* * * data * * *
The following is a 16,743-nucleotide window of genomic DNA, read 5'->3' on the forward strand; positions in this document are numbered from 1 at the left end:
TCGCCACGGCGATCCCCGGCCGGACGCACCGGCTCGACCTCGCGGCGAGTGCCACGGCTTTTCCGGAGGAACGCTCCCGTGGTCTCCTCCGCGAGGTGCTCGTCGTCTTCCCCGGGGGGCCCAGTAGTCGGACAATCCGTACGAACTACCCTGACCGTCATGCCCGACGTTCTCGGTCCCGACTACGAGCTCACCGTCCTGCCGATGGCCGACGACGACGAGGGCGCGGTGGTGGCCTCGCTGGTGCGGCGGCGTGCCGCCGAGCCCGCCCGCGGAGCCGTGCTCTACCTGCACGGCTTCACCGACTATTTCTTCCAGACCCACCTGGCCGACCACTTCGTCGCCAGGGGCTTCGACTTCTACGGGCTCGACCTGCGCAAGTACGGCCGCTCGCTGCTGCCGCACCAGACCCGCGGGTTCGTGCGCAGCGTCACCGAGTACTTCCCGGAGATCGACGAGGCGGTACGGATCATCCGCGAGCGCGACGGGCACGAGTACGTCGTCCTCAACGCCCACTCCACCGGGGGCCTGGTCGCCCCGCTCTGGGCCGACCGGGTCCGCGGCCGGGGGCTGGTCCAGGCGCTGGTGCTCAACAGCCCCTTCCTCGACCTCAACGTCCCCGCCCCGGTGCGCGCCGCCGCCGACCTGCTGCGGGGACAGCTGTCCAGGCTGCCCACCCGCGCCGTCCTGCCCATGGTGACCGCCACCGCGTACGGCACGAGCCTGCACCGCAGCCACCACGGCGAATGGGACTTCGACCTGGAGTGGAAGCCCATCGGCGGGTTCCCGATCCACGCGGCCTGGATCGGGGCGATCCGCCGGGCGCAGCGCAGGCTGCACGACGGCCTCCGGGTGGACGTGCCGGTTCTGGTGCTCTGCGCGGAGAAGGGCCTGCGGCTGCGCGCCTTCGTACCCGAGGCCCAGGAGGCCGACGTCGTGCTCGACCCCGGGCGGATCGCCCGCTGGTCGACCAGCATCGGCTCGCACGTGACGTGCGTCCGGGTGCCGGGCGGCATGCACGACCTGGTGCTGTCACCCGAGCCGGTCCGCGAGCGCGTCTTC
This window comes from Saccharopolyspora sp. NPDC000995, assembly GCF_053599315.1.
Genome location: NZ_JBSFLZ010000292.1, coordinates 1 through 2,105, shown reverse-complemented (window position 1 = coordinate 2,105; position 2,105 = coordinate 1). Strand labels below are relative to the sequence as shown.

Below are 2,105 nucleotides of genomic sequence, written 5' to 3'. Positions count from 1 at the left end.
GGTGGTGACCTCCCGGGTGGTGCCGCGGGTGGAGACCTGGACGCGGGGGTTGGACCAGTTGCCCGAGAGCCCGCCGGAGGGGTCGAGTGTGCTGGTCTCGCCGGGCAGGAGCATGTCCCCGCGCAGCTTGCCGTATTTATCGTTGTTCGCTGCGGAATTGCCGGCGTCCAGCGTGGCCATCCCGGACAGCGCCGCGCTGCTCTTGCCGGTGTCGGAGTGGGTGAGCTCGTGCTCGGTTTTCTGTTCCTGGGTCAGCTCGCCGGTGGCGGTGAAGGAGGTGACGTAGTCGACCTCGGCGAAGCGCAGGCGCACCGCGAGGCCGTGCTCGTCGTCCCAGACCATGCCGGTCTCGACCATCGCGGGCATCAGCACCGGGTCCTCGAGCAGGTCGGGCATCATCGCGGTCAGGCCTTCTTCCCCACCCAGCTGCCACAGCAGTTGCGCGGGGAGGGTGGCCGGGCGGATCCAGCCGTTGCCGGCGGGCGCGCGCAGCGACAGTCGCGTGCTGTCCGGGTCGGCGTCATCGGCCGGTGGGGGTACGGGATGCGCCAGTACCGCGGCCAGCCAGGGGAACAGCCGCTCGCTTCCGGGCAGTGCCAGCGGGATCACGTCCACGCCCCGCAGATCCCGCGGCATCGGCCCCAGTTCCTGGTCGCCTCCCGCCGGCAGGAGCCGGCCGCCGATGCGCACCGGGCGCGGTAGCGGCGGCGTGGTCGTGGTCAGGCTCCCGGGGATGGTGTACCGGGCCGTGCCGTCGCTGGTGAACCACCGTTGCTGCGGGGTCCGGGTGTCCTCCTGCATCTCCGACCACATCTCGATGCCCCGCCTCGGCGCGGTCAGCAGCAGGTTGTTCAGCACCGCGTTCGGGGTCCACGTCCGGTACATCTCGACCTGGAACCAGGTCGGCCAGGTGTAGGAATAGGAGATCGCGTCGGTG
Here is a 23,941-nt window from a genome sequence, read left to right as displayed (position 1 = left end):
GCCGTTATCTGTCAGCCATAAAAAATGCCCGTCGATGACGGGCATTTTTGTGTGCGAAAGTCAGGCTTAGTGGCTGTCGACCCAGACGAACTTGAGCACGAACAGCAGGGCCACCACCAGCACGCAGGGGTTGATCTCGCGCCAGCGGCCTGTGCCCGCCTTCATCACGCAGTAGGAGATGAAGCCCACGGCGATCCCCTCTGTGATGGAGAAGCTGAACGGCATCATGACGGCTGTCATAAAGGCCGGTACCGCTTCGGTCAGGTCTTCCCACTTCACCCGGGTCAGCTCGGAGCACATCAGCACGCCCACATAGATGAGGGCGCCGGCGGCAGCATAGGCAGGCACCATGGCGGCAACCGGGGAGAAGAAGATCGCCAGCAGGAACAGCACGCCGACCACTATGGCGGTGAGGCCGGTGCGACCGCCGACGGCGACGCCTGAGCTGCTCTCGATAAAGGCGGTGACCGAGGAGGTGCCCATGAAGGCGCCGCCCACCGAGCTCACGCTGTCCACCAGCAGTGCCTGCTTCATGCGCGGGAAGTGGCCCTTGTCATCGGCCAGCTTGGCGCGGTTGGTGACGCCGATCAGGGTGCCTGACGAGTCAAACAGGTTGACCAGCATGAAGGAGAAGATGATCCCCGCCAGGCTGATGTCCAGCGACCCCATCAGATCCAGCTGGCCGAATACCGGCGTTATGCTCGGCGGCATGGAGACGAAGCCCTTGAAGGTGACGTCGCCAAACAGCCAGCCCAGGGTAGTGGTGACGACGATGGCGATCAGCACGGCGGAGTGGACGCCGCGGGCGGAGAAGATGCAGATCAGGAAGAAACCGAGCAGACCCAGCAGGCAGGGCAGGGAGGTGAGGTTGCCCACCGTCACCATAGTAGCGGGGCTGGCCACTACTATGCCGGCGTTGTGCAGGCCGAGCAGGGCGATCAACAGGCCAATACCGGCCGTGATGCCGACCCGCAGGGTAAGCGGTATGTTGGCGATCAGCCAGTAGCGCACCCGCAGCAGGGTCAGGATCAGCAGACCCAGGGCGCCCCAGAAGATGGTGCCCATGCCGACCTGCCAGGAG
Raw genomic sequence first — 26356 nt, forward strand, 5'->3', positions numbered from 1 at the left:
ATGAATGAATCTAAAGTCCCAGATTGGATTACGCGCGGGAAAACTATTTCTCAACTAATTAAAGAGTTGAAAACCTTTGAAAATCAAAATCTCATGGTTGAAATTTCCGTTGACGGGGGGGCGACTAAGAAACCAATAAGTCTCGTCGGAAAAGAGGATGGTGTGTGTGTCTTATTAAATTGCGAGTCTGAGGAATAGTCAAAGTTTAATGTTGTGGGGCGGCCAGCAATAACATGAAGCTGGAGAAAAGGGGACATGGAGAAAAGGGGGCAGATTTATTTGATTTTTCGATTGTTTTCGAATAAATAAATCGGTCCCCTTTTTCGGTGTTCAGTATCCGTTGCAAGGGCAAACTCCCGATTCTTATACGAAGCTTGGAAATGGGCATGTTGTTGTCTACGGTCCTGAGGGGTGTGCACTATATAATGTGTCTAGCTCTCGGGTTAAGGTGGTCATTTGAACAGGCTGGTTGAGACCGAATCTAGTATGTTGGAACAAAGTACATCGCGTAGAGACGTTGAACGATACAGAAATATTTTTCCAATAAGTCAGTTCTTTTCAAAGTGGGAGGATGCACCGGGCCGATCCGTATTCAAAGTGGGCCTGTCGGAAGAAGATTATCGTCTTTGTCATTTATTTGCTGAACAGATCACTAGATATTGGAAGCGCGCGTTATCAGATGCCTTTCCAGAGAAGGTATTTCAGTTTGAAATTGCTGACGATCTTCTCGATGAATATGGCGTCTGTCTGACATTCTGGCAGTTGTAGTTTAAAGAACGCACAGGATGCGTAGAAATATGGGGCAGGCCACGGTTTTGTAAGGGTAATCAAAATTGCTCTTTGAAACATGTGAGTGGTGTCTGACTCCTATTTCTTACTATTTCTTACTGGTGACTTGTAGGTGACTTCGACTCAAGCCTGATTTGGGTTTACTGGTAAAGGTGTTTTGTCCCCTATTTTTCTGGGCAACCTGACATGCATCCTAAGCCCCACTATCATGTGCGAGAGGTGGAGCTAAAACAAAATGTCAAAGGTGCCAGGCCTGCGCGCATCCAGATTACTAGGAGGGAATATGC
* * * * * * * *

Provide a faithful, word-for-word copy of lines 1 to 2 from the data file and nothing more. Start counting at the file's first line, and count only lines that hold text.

The following is a 16,743-nucleotide window of genomic DNA, read 5'->3' on the forward strand; positions in this document are numbered from 1 at the left end:
TCGCCACGGCGATCCCCGGCCGGACGCACCGGCTCGACCTCGCGGCGAGTGCCACGGCTTTTCCGGAGGAACGCTCCCGTGGTCTCCTCCGCGAGGTGCTCGTCGTCTTCCCCGGGGGGCCCAGTAGTCGGACAATCCGTACGAACTACCCTGACCGTCATGCCCGACGTTCTCGGTCCCGACTACGAGCTCACCGTCCTGCCGATGGCCGACGACGACGAGGGCGCGGTGGTGGCCTCGCTGGTGCGGCGGCGTGCCGCCGAGCCCGCCCGCGGAGCCGTGCTCTACCTGCACGGCTTCACCGACTATTTCTTCCAGACCCACCTGGCCGACCACTTCGTCGCCAGGGGCTTCGACTTCTACGGGCTCGACCTGCGCAAGTACGGCCGCTCGCTGCTGCCGCACCAGACCCGCGGGTTCGTGCGCAGCGTCACCGAGTACTTCCCGGAGATCGACGAGGCGGTACGGATCATCCGCGAGCGCGACGGGCACGAGTACGTCGTCCTCAACGCCCACTCCACCGGGGGCCTGGTCGCCCCGCTCTGGGCCGACCGGGTCCGCGGCCGGGGGCTGGTCCAGGCGCTGGTGCTCAACAGCCCCTTCCTCGACCTCAACGTCCCCGCCCCGGTGCGCGCCGCCGCCGACCTGCTGCGGGGACAGCTGTCCAGGCTGCCCACCCGCGCCGTCCTGCCCATGGTGACCGCCACCGCGTACGGCACGAGCCTGCACCGCAGCCACCACGGCGAATGGGACTTCGACCTGGAGTGGAAGCCCATCGGCGGGTTCCCGATCCACGCGGCCTGGATCGGGGCGATCCGCCGGGCGCAGCGCAGGCTGCACGACGGCCTCCGGGTGGACGTGCCGGTTCTGGTGCTCTGCGCGGAGAAGGGCCTGCGGCTGCGCGCCTTCGTACCCGAGGCCCAGGAGGCCGACGTCGTGCTCGACCCCGGGCGGATCGCCCGCTGGTCGACCAGCATCGGCTCGCACGTGACGTGCGTCCGGGTGCCGGGCGGCATGCACGACCTGGTGCTGTCACCCGAGCCGGTCCGCGAGCGCGTCTTC